- Have an schedule/use a diary. I find this tip helps to keep me focused on what I need to get done for that day, and not allow other things to distract me.
- Read books that fit in the genre you write. Note how they write about their characters, how the characters and plot progresses, how descriptive they are with the different aspects of the story.
- Write, write, and write. The only way to really improve your writing is to constantly write a range of different things. Like any other skill or job, it takes time and practice to become a good writer. The more you write, the easier it will be to
discover what works best for you.
- Take constructive criticism on board. Constructive criticism from reviewers and other readers is incredibly useful to know what people like, and how to improve on things you might have missed. However, don’t get discouraged by criticism, nor don’t allow it to completely change how you write, or what you write. As not everyone will like what you write, then there will be others that do.
- Keep a notebook handy. Ideas may crop up in random times of the day (or night), having a notebook handy to quickly jot down ideas prevents you forgetting about an idea. Also, if you suddenly get an idea at night, it can keep you up, as you might worry that you will forget. Additionally, ideas can be combined together and inspire more ideas to flow.
- Research, write, research, and write. This is the stage when you are actually intending to flesh out a novel, instead of just writing to improve your skill. Researching before, during and even after the first draft is not only useful for getting more ideas, but it makes it easier to remember things when you are writing,
so you are as accurate as possible. I find the best way to prevent writer’s block is to have plenty of research to work from. That way you can pick and choose what you find necessary to include, and helps you come up with a wealth of ideas.
- Snowflake Method. This is my favorite, and in my opinion most useful tips for authors. And not just ones that are starting out, I still have used this for my second, third and fourth novel. In my opinion, a good novel needs a detailed plot outline. You can just sit down and write; however, if you haven’t created an outline, the structure may be all over the place.
And you might waste time trying to think up what you want to write each day for the chapters. Events may not be cohesively linked. Using the Snowflake method can help to arrange all your thoughts and ideas. And in word excel, it makes it easier to rearrange chapters, and add to them, without having to do that after you have done all the writing.
Also, the chapter outline basically helps to schedule in what you need to focus on each day, by using the section under chapter headings to write a few sentences on what you want the chapters to include.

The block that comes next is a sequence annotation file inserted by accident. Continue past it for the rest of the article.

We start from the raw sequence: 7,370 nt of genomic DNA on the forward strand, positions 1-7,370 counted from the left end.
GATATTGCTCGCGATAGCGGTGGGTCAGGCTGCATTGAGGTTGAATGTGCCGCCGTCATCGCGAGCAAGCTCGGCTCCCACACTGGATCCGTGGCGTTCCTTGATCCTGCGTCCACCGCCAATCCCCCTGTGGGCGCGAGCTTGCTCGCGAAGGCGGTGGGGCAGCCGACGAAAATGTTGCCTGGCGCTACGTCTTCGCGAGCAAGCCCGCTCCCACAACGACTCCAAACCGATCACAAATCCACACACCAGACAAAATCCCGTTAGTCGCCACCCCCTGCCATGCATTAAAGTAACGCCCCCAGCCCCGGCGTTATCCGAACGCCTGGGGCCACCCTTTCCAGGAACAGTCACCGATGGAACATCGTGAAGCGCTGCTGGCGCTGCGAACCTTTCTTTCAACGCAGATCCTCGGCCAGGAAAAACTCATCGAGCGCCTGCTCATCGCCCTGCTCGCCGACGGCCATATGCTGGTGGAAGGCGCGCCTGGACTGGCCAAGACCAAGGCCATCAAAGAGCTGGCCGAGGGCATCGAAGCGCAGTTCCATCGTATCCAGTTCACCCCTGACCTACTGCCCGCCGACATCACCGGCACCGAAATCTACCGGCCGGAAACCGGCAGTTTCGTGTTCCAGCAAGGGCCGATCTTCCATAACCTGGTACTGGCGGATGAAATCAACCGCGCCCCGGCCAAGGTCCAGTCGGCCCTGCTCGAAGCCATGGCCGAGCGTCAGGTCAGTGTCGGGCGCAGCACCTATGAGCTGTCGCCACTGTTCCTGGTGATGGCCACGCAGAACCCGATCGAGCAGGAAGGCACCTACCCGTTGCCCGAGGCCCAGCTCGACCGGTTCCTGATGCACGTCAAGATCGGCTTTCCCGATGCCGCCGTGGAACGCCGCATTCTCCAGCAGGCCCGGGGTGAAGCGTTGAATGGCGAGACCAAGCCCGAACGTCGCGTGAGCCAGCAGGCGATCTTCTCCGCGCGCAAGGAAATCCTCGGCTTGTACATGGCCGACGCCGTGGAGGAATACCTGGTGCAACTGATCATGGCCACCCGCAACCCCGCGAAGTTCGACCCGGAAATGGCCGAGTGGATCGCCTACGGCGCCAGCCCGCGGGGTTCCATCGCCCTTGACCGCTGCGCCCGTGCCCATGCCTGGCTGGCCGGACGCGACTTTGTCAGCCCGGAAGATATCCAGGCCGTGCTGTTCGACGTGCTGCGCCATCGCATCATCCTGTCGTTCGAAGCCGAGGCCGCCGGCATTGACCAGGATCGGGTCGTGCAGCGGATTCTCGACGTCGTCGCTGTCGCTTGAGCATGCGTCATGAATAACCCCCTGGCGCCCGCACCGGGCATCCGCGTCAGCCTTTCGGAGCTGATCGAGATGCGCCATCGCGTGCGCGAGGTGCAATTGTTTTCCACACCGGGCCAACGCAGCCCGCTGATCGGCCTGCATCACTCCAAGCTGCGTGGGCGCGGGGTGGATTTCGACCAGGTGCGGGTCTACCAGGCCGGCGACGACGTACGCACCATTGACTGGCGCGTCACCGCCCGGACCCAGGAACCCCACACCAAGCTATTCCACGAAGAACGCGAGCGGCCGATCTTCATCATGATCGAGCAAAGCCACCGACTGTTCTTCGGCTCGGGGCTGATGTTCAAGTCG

You will of course probably add to the chapter outline, remove other things etc. However, this just gives a great starting point. And it means you can even add what research you have collected so it fits into the story better.
- Edit, revise, feedback. Another incredibly important part of the writing process is editing. After writing the first draft, a writer ideally should go over the novel several times.
The second draft is to make sure things flow together, remove unnecessary detail, change things you don’t quite like etc.
The third draft you should be quite picky. This is the more tedious part of writing, as you need to focus on the punctuation and spelling.
The fourth draft is basically going over anything you might have missed, or want to change. Yes, this might sound monotonous; however, I feel it is necessary to ensure you have the best piece of writing as possible.
Having another set of eyes can also be helpful. Getting someone else to read over it so they can pick up on things you might have missed. Additionally, they can give you feedback on what they did and didn’t like, so you have a bit of an idea if you need to change things.
- Short, powerful sentences. This might need to be done in the editing, as usually in the first draft all these ideas are flowing, so you don’t want to bog your brain down with other things you can fix during editing.
Using shorter sentences creates interest, and helps keep the plot moving faster. Using an ‘active voice’ and strong verbs livens up the dialogue, helping the reader feel more connected to what is being said or done.
A great tip is looking for the ‘by’ phrase when changing from passive to active voice. When a sentence contains ‘by’ – ‘the interview was conducted by the team’, that usually indicates that it is a passive voice. Changing the sentence to something like ‘the team conducted the interview’, helps to create a better picture for the reader, helping them feel that they are there with the characters.
- Be conversational with dialogue. Keep in mind when you are writing think about how you and others talk. We don’t always follow the proper rules of grammar. So when writing dialogue, imagine how you think your characters would talk.
What are your characters like? How do you want to portray your characters?
Dialogue is essential for the readers to get to know your characters (and for you to get to know your characters as well). The way they speak also helps them stand apart from the other characters.
It may even be useful to listen to how others talk, and interweave that into the character’s dialogue.
Using proper grammar is important, so shouldn’t be ignored. However, you do want readers to be able to relate to your characters. Giving them a unique voice will help make them more relatable.
Here are some links I find to be useful when writing:
- Snowflake Method – https://www.advancedfictionwriting.com/articles/snowflake-method/
- Active vs. Passive Voice – https://writing.wisc.edu/Handbook/CCS_activevoice.html
- Strong Verbs – https://www.enchantingmarketing.com/strong-verbs/